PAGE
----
Since the launch of the global UNAIDS 90/90/90 Goal in 2014 to eradicate HIV, remarkable progress has been made. The Goal’s target is to have 90 percent of persons estimated to be living with HIV know their status; 90 percent of persons who know their HIV status access treatment; and, 90 percent of people on treatment will have suppressed viral load by 2020.
1st December, 2018 marks World AIDS Day. This year, the world wants to fast-track the attainment of the Goal by calling on everyone to get tested under the theme, ‘Know your status’. Ghana’s theme as adopted by the Ghana AIDS Commission, ‘’Test, Treat to Suppress and Stop New HIV Infections’’ complements the global theme.
Ghana’s theme for the celebration of the Day is appropriate as our National HIV/AIDS Strategic Plan 2016-2020 boldly adopts the global 90/90/90 Goal. In this and preceding National Strategic Plans for HIV/AIDS, we have identified various interventions that target various categories of people to ensure a holistic response to the HIV situation in Ghana. A key strategy has been to remove stigma and discrimination which creates a barrier to accessing HIV related health care.
These strategies and interventions notwithstanding, persons identified within the National Strategic Plan as key and vulnerable population (including commercial sex workers and LGBTs) continue to experience stigma and discrimination related challenges. While it is instructive to note that the uptake of such HIV services by everyone is important, the Strategic Plan places an emphasis on key and vulnerable population because they are at a higher risk of the infection.in the absence of such intervention, socio-cultural factors are likely to prevent them from seeking necessary health care services, which will create a major blot on the attainment of national HIV goals.
Unfortunately, we continue to witness public rebuff and mistreatment of the key and vulnerable population which is further strengthened as a result of some rhetoric by influential persons, including State officials. Such rhetoric is counter-productive to government’s health agenda for this country. More importantly, such rhetoric is not justified because they eventually lead to creating hostile environment and denial of access and enjoyment of fundamental human rights, including health by the key and vulnerable population.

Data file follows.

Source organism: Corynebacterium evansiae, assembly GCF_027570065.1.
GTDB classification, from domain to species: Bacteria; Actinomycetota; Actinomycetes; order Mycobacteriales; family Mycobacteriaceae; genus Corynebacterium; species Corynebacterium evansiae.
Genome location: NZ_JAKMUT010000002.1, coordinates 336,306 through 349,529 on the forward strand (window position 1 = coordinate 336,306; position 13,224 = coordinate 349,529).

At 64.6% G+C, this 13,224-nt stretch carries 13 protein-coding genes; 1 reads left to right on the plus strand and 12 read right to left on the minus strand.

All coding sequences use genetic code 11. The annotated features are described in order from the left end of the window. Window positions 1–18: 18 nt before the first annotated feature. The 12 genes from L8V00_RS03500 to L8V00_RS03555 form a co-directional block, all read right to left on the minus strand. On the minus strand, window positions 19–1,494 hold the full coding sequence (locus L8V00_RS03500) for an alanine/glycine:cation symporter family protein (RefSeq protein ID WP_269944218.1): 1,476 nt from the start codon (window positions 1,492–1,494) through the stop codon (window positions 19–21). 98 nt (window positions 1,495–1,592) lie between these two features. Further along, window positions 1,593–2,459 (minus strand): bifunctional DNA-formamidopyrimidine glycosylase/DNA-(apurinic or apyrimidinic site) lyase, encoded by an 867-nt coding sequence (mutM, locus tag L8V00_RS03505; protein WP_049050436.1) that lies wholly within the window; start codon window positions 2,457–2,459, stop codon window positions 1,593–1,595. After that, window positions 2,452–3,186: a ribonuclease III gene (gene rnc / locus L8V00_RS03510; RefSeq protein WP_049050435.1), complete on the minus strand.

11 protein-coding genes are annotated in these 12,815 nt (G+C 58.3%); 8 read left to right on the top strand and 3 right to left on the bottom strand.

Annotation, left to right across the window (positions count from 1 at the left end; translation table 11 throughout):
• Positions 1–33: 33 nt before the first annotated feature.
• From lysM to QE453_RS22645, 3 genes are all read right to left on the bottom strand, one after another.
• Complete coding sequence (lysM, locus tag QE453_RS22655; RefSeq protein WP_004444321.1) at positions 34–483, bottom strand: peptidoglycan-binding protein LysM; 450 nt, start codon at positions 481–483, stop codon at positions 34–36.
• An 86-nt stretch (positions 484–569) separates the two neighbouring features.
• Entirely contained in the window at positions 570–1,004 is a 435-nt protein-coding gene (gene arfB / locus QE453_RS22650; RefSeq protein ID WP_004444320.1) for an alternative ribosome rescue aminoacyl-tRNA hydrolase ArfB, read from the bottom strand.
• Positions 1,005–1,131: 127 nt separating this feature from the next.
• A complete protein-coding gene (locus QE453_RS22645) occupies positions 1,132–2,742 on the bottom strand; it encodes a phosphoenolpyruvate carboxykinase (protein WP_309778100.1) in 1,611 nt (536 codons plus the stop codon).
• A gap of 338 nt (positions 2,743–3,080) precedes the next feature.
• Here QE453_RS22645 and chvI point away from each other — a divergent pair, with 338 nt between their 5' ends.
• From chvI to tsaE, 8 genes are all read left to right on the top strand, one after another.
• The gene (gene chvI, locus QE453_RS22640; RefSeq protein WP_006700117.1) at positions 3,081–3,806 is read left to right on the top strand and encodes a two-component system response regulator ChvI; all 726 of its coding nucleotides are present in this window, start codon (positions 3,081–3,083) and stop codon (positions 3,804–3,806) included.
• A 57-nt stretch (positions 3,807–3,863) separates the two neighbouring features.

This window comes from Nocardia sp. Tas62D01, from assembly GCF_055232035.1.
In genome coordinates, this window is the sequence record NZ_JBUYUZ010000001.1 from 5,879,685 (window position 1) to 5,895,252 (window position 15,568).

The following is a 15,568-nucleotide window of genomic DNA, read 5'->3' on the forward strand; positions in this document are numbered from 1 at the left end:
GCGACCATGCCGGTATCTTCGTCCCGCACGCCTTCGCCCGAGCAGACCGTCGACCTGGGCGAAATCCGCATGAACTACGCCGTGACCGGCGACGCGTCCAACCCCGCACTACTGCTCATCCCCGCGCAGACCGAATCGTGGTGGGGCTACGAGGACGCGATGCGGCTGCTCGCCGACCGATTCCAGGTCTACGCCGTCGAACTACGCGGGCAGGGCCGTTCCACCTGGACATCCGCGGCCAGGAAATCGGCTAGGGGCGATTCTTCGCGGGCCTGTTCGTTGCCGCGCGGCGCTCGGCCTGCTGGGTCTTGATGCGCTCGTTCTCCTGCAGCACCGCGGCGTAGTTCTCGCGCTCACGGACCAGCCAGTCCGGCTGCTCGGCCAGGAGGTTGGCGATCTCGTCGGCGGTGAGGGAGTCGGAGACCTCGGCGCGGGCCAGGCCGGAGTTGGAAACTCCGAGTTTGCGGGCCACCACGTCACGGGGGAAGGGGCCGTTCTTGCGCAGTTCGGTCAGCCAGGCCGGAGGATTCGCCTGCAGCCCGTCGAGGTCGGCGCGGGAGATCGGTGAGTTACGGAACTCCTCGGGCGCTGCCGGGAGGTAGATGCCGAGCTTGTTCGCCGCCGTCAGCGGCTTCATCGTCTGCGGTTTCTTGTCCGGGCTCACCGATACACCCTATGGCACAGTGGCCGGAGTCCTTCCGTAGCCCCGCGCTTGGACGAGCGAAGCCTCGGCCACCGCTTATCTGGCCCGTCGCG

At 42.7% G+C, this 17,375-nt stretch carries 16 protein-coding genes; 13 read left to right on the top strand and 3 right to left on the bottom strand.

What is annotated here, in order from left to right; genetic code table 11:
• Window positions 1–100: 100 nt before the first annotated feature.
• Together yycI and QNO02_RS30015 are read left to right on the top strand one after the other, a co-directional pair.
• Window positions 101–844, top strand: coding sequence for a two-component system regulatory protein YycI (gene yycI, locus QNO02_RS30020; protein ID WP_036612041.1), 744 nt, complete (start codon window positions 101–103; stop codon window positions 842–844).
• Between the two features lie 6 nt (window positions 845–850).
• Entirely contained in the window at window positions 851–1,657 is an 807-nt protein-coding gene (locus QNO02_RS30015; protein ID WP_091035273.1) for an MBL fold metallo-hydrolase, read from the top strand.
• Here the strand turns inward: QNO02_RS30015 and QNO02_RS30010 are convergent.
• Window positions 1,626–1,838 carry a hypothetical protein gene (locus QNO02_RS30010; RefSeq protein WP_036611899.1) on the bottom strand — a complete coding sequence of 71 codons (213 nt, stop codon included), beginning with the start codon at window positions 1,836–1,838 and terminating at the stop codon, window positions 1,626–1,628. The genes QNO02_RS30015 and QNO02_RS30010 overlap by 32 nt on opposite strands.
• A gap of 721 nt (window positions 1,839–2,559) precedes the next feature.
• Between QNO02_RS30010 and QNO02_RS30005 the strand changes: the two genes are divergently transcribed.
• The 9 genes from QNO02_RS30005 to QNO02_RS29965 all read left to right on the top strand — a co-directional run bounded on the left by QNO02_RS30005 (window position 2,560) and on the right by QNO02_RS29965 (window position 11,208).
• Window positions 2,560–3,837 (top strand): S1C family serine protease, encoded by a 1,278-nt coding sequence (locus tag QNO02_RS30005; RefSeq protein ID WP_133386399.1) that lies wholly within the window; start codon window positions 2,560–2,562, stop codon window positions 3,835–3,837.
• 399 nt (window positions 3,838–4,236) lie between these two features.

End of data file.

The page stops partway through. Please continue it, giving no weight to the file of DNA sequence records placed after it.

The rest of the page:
To achieve our audacious national goal under the 2016-2020 Strategic Plan, all stakeholders, including the government must contribute to the anti-stigma campaign and not take away from it. The Ghana Police Service must be responsive to calls to protect key and vulnerable persons from abuse and violence.
Meanwhile, HIV prevalence among the youth is on the increase from 1.1 percent (2016) to 1.5 percent (2017). Irresponsible adults are violating the sexual right of children and the youth in Ghana. Stories of sexual abuse of students this year have shocked the conscience of many. We call on government to safeguard the best interest of children in this country by being more proactive in its response in such cases. We call on Government to not only condemn such acts but also ensure that such issues are properly and immediately addressed through the right channels. In that regard, we request that the Ghana Education Service halts the prioritisation of the Code of Professional Conduct for teachers over the Criminal Offences Act 1960 in such serious criminal cases. We also call on the Ghana Police Service to fully undertake its mandate of not only being responsive but also proactive, especially in cases involving children and other vulnerable persons. Investigations into criminal matters must at all times be led by the Police or other State security apparatus.
In addition, we demand that Government provides comprehensive response in such cases. Government must ensure immediate and adequate access to health care including Post Exposure Prophylaxis to prevent possible STI (including HIV) infection; and, provide psychosocial support for victims of sexual abuse to improve their mental health and promote victim cooperation during trail.
We call on the Ghana Police Service to create an easily accessible database of paedophiles in Ghana to enable parents make informed decisions before enrolling their children in school. The Ghana Education Service must also put in place, an effective reporting mechanism for students to report incidents of sexual or threats of sexual abuse. As we call for these measures to be implemented, we urge parents to immediately report sexual abuse against their children to the police, whether or not administrative processes are pending.
As we commemorate this Day, we make this collective call, encouraging all persons, including the key and vulnerable population to access a closest public hospital to get tested for HIV for free. We also encourage parents to get their wards tested, as we build momentum towards eradicating HIV in Ghana.
Human Rights Advocacy Centre
30th November, 2018
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